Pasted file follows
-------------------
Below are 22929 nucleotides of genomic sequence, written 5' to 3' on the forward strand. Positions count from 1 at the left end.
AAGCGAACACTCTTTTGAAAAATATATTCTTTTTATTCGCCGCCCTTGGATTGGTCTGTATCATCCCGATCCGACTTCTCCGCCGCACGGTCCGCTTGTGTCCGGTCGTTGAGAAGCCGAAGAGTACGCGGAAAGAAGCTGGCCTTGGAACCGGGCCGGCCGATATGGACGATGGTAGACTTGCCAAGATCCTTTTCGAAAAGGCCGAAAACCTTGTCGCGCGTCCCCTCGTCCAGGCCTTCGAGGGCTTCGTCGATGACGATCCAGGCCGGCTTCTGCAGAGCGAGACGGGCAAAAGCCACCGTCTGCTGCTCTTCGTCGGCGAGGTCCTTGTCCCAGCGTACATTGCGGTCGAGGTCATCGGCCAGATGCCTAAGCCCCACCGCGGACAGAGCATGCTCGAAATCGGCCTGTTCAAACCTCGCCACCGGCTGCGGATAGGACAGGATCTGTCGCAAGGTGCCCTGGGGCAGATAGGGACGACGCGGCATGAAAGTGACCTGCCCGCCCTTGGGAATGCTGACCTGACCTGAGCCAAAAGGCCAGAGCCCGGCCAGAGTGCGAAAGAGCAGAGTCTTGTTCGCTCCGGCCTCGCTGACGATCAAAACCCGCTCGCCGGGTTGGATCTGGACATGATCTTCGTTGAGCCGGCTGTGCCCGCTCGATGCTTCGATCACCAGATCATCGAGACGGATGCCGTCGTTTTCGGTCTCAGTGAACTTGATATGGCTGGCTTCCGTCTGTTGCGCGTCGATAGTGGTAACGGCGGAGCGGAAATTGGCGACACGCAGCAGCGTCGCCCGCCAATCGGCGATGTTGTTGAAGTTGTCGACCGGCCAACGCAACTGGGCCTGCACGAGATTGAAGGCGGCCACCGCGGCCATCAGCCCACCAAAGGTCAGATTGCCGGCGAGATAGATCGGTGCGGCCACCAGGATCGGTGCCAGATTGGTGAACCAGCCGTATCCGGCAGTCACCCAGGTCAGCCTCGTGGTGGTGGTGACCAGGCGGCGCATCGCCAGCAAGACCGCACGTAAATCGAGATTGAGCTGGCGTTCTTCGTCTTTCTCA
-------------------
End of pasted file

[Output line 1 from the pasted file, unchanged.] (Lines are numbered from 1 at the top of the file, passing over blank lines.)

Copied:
Below are 22929 nucleotides of genomic sequence, written 5' to 3' on the forward strand. Positions count from 1 at the left end.